Take a minute before you conclude that the pro-Israel lobby is the sole culprit behind the witch hunt directed against scholars who criticize Israeli military rule over Palestinians. Consider Norman Finkelstein. If he had been on the faculty of an Israeli university, rather than DePaul University, he probably would be an associate professor by now.
I say that because several years ago I came up for tenure at Ben Gurion University of the Negev under similarly contested circumstances. As in Finkelstein's case, when I was recommended for tenure the president was promptly inundated with letters from outsiders seeking to influence the process. Like Finkelstein's, my sin was criticizing Israel's policies in the occupied Palestinian territories. All the calls for my dismissal emanated from America — not from Israel. In one typical letter, the president of the Zionist Organization of America used ominous threats to urge the university to fire me. Yet, unlike in the Finkelstein case, ultimately intimidation failed.
Why, then, have such tactics succeeded in the United States? Why do Israeli scholars have more academic freedom than their American counterparts?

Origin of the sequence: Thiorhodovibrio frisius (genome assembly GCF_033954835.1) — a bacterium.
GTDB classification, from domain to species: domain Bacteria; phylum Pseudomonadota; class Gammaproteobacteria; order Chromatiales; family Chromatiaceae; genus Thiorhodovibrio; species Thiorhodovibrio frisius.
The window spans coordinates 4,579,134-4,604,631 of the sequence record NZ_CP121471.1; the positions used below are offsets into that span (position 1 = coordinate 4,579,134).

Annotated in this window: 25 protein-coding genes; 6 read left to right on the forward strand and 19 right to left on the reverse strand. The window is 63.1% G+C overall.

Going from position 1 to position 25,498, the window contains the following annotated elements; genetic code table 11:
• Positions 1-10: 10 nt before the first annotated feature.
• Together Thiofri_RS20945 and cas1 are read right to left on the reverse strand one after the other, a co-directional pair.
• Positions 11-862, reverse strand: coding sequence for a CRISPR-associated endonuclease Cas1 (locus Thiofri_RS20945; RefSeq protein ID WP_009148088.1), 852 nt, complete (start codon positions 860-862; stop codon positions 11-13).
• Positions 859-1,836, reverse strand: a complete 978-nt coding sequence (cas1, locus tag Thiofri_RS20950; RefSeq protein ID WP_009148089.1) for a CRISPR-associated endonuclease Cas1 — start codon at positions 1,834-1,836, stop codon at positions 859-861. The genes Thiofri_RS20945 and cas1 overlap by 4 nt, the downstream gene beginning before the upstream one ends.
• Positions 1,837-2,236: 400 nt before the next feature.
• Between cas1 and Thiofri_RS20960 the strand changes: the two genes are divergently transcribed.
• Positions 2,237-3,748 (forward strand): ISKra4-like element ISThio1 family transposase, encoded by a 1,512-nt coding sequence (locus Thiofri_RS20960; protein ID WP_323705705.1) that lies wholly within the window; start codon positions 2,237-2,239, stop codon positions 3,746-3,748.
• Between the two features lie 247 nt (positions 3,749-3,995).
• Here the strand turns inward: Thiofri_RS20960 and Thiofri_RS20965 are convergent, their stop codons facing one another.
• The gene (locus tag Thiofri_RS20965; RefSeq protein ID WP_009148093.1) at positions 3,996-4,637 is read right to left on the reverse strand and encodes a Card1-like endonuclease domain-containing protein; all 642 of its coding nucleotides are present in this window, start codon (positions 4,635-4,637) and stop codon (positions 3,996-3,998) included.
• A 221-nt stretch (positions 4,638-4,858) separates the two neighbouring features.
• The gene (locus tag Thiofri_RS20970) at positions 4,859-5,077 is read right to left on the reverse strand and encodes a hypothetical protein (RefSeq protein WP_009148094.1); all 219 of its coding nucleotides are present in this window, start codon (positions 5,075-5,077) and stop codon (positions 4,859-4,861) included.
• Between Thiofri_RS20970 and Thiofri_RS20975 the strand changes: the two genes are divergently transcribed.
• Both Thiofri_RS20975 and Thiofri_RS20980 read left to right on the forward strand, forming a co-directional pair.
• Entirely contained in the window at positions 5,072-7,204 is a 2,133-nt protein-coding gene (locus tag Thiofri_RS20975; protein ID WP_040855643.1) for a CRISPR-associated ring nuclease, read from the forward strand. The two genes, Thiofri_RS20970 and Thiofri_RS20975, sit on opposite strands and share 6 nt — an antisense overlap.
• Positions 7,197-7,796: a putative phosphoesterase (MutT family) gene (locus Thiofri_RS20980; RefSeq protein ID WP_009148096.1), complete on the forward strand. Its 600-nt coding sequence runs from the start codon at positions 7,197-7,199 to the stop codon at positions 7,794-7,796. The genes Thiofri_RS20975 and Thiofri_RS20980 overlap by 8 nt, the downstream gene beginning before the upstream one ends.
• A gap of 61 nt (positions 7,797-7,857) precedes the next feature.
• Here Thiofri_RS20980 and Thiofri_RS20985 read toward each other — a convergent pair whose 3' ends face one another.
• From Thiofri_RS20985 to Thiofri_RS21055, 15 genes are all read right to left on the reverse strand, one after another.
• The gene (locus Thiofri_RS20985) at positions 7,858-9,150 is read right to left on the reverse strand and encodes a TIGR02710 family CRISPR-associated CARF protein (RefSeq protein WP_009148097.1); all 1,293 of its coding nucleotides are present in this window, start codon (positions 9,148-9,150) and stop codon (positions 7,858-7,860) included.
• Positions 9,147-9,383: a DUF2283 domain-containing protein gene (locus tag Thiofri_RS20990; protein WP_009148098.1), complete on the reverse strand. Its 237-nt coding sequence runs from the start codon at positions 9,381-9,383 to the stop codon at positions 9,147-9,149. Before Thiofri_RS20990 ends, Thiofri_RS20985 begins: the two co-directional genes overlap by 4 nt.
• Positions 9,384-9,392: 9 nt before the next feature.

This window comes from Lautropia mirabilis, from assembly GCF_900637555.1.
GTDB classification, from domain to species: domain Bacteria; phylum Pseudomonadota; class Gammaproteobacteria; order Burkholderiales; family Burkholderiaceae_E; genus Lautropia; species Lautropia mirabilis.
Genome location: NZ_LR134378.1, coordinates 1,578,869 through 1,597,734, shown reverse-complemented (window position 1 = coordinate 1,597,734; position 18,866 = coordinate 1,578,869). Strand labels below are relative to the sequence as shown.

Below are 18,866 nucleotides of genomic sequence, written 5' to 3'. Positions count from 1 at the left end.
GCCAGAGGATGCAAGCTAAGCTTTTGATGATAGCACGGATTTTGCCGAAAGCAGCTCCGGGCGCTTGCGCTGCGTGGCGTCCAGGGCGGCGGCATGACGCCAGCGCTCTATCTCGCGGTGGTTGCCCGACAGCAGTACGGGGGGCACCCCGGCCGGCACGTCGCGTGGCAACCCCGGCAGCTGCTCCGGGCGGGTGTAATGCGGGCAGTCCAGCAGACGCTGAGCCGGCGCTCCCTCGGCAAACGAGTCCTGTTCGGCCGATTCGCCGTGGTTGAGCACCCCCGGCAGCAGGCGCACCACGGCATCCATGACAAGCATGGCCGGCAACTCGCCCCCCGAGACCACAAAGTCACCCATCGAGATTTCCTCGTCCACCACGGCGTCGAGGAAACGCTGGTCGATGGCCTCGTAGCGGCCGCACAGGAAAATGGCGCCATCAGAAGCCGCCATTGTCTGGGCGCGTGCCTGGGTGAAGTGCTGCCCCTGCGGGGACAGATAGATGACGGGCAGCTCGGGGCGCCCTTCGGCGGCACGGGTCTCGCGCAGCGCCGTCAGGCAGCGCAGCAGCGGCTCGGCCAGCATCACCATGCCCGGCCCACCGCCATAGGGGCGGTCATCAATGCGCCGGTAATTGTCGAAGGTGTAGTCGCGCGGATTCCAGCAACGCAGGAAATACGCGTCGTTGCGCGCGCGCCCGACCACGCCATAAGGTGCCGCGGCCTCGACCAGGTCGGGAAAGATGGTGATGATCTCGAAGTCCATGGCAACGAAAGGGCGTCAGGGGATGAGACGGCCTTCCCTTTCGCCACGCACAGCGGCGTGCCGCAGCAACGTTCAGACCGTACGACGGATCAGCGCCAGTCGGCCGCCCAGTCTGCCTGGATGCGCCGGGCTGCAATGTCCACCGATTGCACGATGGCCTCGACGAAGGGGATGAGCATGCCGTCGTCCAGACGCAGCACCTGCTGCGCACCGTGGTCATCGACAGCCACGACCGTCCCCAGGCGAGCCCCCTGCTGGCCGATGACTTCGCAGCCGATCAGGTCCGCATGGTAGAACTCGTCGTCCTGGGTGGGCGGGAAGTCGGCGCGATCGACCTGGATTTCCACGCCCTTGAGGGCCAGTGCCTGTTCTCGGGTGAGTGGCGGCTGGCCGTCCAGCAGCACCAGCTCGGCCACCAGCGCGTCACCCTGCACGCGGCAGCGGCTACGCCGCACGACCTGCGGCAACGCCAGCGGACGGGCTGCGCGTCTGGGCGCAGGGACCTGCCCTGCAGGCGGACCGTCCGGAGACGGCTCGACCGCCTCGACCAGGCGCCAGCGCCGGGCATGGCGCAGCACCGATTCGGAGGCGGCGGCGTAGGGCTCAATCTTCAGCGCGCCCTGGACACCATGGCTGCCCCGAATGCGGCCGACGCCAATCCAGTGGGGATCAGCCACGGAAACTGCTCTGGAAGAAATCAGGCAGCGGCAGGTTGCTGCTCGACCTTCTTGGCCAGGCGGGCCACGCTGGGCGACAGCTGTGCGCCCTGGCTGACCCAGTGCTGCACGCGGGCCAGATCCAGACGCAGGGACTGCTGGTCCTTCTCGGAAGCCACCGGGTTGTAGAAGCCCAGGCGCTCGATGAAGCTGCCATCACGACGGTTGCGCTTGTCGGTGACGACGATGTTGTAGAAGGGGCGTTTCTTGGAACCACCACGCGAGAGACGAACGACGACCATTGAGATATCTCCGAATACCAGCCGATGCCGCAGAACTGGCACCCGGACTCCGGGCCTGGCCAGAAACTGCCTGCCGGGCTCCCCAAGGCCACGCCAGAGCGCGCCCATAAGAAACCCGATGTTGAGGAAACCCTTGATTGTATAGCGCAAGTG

The answer is rooted in the fact that many American universities are being reconstructed as corporations whose major objective is to sell products, most obviously degrees to students. The corporatization of academic life means that faculty members are perceived as both producers and products. They are expected to come up with inventions and patents that can be sold to corporations, as well as with research funds and citations that have a pseudomarket value, since they help elevate the university's ranking. As saleable products, faculty members are valued according to a corporate calculus rather than an academic one. To put it bluntly: Finkelstein was considered a liability to the corporation; therefore he was sacked.
Thursday, November 29, 2007
Why Norman Finkelstein would have tenure in Israel!
An interesting theory proposed by Neve Gordon in his article in the The Chronichle of Higher Education. Excerpts below: